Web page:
***

Questions remain.

For instance, will Gonzalez be ready to compete for a spot next to Cole Hamels and Cliff Lee in the starting rotation in mid-February?

Minor-league pitching coordinator Carlos Arroyo, who has been with Gonzalez for a month, said yes.

So did Jordan.

So did Gonzalez.

“Slowing him down was the best thing to happen,” Arroyo said. “It got him to understand how we work and how to become a professional and take care of his arm.

“He’s healthy and sound.”

Gonzalez has had arm issues. He had bone chips surgically removed from his elbow in January 2012. Many pitchers have that surgery in their careers, and Gonzalez said he received an excellent procedure and is 100 percent healthy.

However, the Phillies clearly had some level of concern about Gonzalez’s health. The two sides initially agreed on a six-year, $48 million contract in July, but it was reworked after Gonzalez was examined by Phillies doctors.

“No comment,” Gonzalez said about the reworked deal.

If Gonzalez is as good as scouts think he can be, he will make plenty of money in this game. Amaro said Phillies’ scouts believe Gonzalez can become a No. 2 or 3 starter. The Phils need guys like that -- and soon. As of right now, they have only two sure-things in the 2014 rotation -- Hamels and Lee.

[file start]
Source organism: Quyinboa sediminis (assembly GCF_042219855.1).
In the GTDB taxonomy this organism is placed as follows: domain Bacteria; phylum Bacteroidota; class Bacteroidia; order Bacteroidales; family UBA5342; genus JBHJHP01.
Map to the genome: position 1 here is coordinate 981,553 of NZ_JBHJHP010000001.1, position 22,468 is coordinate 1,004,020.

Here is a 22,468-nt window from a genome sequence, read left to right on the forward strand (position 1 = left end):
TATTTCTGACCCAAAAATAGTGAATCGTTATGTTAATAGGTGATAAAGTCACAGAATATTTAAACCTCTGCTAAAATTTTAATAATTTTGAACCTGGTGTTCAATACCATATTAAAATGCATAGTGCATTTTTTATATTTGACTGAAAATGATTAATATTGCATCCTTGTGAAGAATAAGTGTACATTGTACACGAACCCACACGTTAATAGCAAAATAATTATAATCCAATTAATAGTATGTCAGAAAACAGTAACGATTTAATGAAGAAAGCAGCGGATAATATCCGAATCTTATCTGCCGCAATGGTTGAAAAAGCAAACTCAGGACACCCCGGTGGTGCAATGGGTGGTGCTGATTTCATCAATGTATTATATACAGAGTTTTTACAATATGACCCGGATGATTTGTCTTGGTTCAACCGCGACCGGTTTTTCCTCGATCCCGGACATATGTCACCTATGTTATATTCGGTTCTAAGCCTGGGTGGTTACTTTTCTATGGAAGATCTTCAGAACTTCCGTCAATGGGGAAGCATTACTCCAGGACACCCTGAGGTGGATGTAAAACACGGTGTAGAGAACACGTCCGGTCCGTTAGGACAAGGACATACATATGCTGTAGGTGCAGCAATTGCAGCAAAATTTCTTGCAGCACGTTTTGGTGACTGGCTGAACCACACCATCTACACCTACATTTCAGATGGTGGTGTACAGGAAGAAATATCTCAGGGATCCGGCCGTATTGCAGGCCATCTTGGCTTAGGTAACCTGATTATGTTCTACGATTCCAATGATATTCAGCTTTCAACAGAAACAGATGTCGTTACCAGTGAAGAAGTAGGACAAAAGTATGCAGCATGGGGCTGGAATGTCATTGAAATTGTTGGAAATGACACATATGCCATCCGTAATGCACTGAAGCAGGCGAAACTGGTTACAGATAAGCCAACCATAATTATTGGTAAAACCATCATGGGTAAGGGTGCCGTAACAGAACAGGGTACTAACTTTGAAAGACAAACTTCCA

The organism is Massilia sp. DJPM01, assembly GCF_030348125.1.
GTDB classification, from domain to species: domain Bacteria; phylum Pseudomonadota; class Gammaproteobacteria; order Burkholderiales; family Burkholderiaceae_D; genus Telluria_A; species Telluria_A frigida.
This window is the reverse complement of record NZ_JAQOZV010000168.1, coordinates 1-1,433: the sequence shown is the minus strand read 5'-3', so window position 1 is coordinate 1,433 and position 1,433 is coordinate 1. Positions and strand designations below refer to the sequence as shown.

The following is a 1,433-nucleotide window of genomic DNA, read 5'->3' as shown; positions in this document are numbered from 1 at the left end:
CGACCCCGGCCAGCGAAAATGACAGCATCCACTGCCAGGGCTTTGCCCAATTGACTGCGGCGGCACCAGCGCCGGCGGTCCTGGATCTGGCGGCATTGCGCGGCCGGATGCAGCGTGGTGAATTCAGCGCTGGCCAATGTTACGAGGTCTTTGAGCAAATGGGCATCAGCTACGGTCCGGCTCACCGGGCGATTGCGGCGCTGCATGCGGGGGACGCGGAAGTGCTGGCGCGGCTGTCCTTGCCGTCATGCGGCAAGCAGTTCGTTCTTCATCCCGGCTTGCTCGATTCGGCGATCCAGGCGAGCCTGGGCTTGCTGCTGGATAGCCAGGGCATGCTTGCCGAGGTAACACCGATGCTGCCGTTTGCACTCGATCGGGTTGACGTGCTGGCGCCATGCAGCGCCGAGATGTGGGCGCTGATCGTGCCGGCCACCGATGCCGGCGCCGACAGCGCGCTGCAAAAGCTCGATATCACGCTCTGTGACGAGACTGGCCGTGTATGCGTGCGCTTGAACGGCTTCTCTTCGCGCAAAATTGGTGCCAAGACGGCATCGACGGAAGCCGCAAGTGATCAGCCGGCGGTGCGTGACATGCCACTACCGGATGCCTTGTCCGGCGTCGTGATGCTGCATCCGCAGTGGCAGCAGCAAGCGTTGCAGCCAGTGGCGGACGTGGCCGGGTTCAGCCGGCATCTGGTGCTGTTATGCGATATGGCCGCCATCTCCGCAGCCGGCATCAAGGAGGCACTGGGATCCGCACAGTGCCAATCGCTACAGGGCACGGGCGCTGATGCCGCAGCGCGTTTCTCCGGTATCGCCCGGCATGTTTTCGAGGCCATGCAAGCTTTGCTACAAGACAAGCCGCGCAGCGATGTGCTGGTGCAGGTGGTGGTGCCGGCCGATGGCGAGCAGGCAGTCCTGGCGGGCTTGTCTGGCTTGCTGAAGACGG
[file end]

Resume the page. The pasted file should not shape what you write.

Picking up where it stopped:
“It will be very exciting to pitch with them,” Gonzalez said. “It will be an extra help for me. It stimulates me to become better and become like them.”

***

Gonzalez will become the fourth Cuban defector to pitch for the Phillies, joining Eddie Oropesa, Danys Baez and Jose Contreras. Recently, Gonzalez has drawn inspiration from countrymen Yeonis Cespedes and Yasiel Puig, two of his contemporaries who have gone on to become offensive forces for the Oakland A’s and Los Angeles Dodgers, respectively.

Gonzalez fantasizes about facing them in a major-league game.

“It will be something spectacular,” he said. “Their success feels like my own because they are Cuban and they are friends.”

Gonzalez was asked whether he believed he could be an impact player like his two friends.

“Nobody knows that yet,” he said.